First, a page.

Peru’s President Martin Vizcarra threatened to dissolve Parliament because of the reluctance of legislators to adopt a package of anti-corruption reforms.
In a televised speech, President Martin Vizarra ordered the opposition-led Congress to hold a special session on 19 September to discuss a proposal for a package of anti-corruption initiatives. In the event that legislators block it with a vote of no confidence, the Vizarra will be empowered by the Peruvian Constitution to dissolve Congress, which he has already threatened, Aljazeera reports.
“Almost 40 days ago we presented [these initiatives] … with the expectation of working together and fighting this endemic evil [corruption], ” Vizcarra said. “However, during this period, the Congress has only developed a schedule, not understanding the urgency of change.”
According to Peru’s Constitution, if Congress rejects the two offices formed by a single administration, the President may “close” Congress and call a national legislative election.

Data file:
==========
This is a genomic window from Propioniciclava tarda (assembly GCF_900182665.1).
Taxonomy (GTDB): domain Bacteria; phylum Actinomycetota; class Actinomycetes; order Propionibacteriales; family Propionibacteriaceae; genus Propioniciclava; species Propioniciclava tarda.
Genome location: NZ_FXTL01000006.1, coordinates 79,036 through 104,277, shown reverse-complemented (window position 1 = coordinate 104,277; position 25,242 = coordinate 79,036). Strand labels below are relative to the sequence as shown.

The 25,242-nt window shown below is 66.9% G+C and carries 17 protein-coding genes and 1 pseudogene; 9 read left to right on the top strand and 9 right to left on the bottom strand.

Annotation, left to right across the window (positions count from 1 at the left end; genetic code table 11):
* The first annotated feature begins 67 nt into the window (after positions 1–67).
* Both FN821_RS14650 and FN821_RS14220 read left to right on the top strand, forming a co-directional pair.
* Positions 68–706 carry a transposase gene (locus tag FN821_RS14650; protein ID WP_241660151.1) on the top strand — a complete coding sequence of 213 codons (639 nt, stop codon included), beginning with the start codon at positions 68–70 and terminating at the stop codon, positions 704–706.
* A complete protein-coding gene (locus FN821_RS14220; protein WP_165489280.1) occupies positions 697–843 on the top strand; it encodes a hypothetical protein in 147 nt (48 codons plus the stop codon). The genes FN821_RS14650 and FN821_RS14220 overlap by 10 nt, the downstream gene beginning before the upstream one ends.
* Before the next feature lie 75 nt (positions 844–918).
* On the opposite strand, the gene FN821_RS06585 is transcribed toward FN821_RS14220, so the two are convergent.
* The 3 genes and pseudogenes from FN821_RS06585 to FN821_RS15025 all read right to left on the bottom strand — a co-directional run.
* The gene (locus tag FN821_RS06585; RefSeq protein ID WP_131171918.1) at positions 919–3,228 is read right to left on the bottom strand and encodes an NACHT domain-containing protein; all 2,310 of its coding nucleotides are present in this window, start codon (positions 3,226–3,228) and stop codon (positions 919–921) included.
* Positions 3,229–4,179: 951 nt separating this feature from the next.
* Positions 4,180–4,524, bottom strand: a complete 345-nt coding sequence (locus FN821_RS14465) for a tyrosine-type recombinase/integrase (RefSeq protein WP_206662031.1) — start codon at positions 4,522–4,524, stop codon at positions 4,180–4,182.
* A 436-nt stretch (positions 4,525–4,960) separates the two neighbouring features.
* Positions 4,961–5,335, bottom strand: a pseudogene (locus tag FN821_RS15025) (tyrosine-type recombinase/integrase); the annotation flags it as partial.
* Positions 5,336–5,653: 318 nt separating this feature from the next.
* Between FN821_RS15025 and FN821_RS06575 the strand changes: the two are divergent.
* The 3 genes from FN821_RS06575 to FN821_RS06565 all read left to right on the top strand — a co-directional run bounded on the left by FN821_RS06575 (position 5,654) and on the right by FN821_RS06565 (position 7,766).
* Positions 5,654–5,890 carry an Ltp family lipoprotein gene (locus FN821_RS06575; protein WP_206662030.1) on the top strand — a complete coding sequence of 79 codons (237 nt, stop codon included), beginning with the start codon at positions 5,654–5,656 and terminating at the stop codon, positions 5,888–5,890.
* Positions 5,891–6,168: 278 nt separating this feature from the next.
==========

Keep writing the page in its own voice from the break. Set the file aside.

The current Congress has already rejected one Cabinet formed under former President Pedro Pablo Kuchinsky, who Vizcarra replaced in March, taking office as President.
“We hope that history will not repeat itself in a year when this Congress refuses to renew its confidence in the Cabinet,” Whiskarra warned in his message, telling the Peruvians that he would promise to fight corruption at all costs.
“We will not be broken»
Earlier, the former head of Peru Pedro Pablo Kuchinsky warned that Congress is seeking to overthrow the President again. Opposition lawmakers denied the accusation, saying that the proposed reforms of Vizcarra are less relevant than other issues.
Vizcarra proposed a new system for the selection of judges and prosecutors, an end to the immediate re-election of legislators, a second chamber in Congress, and the criminalization of unrecorded campaign contributions.
In a recent survey, 79% of Peruvians were in favor of anti-corruption reforms.
“I now present a broad recognition for the reforms,” Vizcarra said. “We will not be defeated.”
The escalation of tensions between the Executive and legislative branches is beginning a new period of political uncertainty in Peru, one of the most stable countries in Latin America, which is the world’s second largest copper producer.